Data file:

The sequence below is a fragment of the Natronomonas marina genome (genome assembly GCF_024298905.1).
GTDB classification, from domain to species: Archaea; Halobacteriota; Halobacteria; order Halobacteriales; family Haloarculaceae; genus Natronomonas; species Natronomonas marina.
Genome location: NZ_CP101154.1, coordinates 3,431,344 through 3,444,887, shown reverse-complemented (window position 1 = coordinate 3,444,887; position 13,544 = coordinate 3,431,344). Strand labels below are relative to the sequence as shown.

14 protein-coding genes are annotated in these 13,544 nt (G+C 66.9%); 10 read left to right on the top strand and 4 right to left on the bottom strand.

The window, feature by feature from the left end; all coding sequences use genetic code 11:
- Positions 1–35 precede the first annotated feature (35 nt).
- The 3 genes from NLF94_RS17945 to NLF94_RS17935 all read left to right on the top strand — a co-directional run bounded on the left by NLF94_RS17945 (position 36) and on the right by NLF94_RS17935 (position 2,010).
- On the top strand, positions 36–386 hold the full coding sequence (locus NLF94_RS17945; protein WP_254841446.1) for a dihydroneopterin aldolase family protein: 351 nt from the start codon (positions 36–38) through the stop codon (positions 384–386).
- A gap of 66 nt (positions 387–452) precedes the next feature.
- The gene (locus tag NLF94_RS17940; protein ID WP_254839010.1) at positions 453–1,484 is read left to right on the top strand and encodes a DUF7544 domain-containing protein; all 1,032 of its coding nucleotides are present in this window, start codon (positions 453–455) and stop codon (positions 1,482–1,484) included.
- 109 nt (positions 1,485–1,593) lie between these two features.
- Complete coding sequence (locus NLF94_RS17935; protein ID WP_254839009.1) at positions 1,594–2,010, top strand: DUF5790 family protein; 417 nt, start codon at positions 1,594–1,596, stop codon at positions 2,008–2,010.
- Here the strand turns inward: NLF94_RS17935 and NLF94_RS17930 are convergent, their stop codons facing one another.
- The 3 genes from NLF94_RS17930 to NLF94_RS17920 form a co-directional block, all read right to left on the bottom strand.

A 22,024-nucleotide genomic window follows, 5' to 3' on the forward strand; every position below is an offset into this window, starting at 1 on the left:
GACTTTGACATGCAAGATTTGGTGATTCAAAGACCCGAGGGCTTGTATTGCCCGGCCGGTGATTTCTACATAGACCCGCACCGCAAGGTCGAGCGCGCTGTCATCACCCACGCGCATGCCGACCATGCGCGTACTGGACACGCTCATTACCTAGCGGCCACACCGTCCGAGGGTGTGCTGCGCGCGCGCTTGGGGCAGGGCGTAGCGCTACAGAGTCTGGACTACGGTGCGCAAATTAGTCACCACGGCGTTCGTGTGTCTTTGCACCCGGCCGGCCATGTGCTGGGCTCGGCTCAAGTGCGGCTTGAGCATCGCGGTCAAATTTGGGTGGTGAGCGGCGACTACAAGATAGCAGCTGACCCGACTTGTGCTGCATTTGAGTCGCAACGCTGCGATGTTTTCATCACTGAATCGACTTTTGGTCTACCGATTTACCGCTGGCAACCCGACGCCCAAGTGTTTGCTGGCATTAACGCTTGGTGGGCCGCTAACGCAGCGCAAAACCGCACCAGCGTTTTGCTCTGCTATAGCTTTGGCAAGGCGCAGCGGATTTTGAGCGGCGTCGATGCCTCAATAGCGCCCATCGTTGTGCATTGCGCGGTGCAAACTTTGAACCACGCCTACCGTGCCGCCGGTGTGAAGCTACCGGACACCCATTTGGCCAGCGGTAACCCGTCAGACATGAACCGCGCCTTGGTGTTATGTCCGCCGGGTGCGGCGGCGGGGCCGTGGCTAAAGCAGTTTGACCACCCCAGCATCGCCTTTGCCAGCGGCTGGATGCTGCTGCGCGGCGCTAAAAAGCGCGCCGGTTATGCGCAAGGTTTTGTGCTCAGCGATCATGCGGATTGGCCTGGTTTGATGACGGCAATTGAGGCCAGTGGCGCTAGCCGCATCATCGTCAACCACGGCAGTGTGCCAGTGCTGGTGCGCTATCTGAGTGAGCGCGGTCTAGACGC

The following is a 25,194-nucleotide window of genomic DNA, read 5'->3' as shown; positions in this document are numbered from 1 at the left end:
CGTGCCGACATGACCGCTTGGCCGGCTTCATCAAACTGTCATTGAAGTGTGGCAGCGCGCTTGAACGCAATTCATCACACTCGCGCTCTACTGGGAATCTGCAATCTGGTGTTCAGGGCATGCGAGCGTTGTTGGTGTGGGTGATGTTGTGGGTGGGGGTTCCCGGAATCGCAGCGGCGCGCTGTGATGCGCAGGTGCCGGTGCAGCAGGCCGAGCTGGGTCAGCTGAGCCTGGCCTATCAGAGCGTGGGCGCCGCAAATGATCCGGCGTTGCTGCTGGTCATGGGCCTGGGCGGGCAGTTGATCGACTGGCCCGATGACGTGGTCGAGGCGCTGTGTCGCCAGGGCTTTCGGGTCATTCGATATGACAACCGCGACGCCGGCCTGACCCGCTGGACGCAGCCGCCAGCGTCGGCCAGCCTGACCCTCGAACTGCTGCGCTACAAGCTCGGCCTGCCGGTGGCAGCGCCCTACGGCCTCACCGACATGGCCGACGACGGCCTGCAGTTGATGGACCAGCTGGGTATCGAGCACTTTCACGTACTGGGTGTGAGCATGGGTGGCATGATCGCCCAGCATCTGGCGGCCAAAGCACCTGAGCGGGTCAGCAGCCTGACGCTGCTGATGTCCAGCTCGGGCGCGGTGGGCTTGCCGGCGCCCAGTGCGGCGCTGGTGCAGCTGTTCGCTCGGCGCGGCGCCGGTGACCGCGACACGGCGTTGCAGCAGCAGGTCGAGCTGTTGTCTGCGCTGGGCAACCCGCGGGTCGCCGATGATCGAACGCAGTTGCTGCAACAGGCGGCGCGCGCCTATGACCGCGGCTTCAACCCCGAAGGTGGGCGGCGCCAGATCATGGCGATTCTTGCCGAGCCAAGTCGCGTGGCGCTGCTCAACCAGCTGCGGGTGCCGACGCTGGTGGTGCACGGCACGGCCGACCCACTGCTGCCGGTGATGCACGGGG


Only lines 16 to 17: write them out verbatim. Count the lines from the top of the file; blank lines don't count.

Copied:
GACTTTGACATGCAAGATTTGGTGATTCAAAGACCCGAGGGCTTGTATTGCCCGGCCGGTGATTTCTACATAGACCCGCACCGCAAGGTCGAGCGCGCTGTCATCACCCACGCGCATGCCGACCATGCGCGTACTGGACACGCTCATTACCTAGCGGCCACACCGTCCGAGGGTGTGCTGCGCGCGCGCTTGGGGCAGGGCGTAGCGCTACAGAGTCTGGACTACGGTGCGCAAATTAGTCACCACGGCGTTCGTGTGTCTTTGCACCCGGCCGGCCATGTGCTGGGCTCGGCTCAAGTGCGGCTTGAGCATCGCGGTCAAATTTGGGTGGTGAGCGGCGACTACAAGATAGCAGCTGACCCGACTTGTGCTGCATTTGAGTCGCAACGCTGCGATGTTTTCATCACTGAATCGACTTTTGGTCTACCGATTTACCGCTGGCAACCCGACGCCCAAGTGTTTGCTGGCATTAACGCTTGGTGGGCCGCTAACGCAGCGCAAAACCGCACCAGCGTTTTGCTCTGCTATAGCTTTGGCAAGGCGCAGCGGATTTTGAGCGGCGTCGATGCCTCAATAGCGCCCATCGTTGTGCATTGCGCGGTGCAAACTTTGAACCACGCCTACCGTGCCGCCGGTGTGAAGCTACCGGACACCCATTTGGCCAGCGGTAACCCGTCAGACATGAACCGCGCCTTGGTGTTATGTCCGCCGGGTGCGGCGGCGGGGCCGTGGCTAAAGCAGTTTGACCACCCCAGCATCGCCTTTGCCAGCGGCTGGATGCTGCTGCGCGGCGCTAAAAAGCGCGCCGGTTATGCGCAAGGTTTTGTGCTCAGCGATCATGCGGATTGGCCTGGTTTGATGACGGCAATTGAGGCCAGTGGCGCTAGCCGCATCATCGTCAACCACGGCAGTGTGCCAGTGCTGGTGCGCTATCTGAGTGAGCGCGGTCTAGACGC

The following is a 25,194-nucleotide window of genomic DNA, read 5'->3' as shown; positions in this document are numbered from 1 at the left end: